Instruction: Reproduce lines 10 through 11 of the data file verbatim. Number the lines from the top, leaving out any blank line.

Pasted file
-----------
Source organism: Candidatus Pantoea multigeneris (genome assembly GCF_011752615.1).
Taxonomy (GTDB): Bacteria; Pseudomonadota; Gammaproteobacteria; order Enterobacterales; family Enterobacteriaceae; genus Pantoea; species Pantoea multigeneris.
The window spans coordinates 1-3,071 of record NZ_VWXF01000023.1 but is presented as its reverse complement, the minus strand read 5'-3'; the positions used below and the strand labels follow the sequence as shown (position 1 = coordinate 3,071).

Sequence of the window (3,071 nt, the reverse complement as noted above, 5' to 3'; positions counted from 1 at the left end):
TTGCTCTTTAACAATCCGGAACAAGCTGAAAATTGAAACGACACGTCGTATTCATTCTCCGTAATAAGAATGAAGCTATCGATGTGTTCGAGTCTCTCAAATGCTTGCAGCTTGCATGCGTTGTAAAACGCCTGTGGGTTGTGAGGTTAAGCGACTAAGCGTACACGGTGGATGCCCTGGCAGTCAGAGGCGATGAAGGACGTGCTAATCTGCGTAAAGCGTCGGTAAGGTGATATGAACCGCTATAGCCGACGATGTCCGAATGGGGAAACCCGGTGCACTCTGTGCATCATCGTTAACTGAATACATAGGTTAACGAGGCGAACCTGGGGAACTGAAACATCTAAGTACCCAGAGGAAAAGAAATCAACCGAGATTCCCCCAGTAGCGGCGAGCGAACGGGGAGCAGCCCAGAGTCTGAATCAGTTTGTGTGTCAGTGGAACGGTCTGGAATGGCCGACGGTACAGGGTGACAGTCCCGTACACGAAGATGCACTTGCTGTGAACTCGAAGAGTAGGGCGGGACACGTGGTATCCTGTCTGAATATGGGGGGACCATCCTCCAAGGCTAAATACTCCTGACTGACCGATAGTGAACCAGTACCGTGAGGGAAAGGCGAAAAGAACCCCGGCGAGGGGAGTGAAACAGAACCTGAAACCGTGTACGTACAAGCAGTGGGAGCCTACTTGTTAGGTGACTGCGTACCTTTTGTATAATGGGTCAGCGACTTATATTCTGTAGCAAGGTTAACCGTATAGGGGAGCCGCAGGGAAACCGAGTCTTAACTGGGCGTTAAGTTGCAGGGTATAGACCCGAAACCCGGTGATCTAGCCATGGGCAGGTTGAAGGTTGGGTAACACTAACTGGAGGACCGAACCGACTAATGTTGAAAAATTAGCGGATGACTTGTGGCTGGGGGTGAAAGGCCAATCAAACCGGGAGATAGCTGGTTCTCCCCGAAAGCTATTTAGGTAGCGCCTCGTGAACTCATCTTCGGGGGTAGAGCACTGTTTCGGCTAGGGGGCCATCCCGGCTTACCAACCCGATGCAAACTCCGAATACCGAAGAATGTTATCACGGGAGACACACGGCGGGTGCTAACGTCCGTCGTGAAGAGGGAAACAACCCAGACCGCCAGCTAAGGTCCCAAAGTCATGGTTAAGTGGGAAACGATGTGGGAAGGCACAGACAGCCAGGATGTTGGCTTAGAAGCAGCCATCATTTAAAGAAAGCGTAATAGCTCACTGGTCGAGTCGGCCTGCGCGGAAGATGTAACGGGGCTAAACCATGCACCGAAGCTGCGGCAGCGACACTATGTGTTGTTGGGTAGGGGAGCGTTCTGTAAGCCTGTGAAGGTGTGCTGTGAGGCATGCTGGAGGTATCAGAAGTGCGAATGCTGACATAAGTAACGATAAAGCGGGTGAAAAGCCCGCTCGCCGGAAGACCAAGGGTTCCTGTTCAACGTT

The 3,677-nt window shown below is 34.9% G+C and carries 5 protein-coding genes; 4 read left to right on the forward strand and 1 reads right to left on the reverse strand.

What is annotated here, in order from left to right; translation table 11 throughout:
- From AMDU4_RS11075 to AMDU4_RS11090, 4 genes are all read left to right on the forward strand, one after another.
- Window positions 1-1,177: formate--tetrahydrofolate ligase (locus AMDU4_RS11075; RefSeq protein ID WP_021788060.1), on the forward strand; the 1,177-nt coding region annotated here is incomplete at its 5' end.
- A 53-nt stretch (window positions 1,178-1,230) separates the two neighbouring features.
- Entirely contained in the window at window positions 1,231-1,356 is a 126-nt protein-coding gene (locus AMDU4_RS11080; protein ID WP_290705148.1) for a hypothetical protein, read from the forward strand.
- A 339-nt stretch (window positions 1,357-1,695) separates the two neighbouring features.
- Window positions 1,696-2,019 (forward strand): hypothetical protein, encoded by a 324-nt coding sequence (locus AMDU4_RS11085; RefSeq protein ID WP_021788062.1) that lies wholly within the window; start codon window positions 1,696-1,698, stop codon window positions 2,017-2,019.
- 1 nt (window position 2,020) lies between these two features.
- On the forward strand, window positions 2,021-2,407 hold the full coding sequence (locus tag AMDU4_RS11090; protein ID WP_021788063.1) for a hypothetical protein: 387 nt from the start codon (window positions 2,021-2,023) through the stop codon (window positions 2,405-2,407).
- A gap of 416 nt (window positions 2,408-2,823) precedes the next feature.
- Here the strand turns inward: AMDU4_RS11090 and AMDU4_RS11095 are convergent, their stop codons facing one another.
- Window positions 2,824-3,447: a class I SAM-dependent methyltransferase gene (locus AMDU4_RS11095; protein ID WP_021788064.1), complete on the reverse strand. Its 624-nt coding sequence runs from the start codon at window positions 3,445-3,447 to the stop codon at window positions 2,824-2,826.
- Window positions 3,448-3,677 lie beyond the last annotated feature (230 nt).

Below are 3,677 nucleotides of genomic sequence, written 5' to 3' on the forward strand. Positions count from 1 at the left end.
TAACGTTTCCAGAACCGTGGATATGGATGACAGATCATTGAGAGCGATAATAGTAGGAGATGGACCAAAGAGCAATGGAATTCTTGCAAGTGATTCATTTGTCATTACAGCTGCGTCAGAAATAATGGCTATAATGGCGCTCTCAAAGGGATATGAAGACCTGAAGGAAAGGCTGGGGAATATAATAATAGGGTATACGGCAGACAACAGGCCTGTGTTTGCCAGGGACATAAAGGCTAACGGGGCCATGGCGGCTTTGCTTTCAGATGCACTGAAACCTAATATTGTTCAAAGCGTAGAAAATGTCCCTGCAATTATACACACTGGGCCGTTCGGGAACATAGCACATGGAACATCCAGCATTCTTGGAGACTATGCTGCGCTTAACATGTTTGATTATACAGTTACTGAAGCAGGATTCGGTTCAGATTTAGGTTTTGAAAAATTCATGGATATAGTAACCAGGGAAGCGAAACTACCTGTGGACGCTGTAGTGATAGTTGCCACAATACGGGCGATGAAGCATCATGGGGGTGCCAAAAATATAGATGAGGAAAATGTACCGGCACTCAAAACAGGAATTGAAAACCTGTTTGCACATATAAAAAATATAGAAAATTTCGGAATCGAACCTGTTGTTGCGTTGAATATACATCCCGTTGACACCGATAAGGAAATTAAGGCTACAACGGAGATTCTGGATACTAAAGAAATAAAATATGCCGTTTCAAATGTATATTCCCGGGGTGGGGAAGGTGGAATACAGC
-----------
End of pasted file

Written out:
- A 53-nt stretch (window positions 1,178-1,230) separates the two neighbouring features.
- Entirely contained in the window at window positions 1,231-1,356 is a 126-nt protein-coding gene (locus AMDU4_RS11080; protein ID WP_290705148.1) for a hypothetical protein, read from the forward strand.